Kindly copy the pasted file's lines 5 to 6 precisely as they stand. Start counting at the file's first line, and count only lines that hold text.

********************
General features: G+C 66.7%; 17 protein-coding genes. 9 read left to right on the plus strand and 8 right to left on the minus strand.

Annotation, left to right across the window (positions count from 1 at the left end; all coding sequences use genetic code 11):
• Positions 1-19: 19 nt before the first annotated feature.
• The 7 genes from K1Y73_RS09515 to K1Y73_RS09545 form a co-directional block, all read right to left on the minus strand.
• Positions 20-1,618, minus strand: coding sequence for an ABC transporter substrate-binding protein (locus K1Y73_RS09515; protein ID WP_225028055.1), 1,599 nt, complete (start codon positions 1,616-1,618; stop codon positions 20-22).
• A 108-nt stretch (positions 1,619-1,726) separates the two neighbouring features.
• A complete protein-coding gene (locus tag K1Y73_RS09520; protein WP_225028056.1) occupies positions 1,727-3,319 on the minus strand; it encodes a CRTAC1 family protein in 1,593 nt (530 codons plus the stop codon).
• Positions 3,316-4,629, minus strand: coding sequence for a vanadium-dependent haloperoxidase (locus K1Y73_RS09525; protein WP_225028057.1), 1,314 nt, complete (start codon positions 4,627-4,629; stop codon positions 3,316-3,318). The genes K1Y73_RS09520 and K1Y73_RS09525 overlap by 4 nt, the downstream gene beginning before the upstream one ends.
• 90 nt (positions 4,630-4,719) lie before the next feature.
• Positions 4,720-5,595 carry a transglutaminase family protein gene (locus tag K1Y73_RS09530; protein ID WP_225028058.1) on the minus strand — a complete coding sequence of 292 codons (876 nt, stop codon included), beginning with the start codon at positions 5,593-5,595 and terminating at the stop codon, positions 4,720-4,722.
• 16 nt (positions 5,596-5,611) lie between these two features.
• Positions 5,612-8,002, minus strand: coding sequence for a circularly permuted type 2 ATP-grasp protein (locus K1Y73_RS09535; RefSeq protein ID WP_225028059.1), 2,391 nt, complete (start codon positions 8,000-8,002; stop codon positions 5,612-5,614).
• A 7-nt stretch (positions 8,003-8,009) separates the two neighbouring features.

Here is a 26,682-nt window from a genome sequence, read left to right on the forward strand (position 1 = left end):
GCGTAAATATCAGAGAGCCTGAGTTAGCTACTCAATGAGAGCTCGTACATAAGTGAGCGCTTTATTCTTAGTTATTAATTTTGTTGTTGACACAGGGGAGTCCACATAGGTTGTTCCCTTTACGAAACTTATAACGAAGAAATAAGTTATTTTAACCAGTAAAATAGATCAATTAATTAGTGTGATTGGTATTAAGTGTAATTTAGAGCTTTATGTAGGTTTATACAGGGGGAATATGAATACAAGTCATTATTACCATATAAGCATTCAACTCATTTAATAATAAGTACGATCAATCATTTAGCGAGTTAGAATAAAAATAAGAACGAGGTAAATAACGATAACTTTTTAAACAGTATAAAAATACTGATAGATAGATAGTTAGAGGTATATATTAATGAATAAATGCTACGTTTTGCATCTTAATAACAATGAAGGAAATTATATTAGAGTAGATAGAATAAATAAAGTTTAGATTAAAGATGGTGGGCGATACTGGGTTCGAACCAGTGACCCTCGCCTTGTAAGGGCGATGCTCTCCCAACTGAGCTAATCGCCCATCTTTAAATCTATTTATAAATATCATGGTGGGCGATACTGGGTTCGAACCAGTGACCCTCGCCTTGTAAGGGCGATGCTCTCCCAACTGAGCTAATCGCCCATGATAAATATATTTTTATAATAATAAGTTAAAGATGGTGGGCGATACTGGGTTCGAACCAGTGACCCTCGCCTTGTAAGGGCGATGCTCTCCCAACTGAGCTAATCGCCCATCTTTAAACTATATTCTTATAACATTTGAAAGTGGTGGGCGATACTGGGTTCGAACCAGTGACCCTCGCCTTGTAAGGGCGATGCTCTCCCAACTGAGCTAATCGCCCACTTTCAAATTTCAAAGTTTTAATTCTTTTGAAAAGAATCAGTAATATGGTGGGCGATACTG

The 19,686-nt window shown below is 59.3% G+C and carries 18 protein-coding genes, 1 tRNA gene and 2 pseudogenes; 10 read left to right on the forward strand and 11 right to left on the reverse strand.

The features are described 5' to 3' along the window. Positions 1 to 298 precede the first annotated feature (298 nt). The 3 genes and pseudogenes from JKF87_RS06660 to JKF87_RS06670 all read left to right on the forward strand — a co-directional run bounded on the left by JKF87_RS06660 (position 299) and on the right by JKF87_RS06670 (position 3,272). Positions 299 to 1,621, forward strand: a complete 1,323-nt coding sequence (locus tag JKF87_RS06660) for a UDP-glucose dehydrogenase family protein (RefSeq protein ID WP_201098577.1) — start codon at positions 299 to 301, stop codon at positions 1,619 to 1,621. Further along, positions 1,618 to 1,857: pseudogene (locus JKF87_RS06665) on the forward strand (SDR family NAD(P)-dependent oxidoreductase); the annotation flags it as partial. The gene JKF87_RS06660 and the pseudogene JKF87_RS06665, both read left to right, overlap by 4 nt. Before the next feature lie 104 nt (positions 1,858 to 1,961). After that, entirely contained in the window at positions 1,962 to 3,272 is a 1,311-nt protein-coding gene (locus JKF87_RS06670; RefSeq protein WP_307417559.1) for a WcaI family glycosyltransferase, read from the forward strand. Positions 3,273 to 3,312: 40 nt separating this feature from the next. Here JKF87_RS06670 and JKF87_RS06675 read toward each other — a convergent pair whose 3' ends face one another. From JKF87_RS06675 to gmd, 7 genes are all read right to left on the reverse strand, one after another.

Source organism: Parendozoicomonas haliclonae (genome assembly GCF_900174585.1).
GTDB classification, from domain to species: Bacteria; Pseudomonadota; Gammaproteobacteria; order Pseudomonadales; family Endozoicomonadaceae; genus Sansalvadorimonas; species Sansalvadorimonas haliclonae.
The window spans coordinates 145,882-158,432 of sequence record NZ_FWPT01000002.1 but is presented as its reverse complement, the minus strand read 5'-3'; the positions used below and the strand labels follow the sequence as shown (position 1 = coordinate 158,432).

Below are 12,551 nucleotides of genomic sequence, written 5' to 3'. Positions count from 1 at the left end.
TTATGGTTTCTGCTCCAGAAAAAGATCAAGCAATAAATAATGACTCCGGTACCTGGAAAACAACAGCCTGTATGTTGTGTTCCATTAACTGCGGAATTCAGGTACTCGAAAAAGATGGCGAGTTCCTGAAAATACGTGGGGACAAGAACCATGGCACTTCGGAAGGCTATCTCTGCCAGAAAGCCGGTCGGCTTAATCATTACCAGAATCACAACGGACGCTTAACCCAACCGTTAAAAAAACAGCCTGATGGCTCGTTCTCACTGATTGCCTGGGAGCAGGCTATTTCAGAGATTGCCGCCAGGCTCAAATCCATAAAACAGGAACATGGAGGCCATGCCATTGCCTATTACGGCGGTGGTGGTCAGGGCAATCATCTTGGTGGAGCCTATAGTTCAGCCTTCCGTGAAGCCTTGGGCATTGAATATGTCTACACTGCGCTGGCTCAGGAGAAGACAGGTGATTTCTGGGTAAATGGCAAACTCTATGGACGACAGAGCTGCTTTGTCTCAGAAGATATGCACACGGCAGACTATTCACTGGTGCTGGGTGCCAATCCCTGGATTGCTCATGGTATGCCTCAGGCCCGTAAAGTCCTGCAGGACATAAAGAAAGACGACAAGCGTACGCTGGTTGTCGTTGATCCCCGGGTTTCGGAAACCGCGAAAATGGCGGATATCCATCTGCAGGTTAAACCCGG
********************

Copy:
• Positions 20-1,618, minus strand: coding sequence for an ABC transporter substrate-binding protein (locus K1Y73_RS09515; protein ID WP_225028055.1), 1,599 nt, complete (start codon positions 1,616-1,618; stop codon positions 20-22).
• A 108-nt stretch (positions 1,619-1,726) separates the two neighbouring features.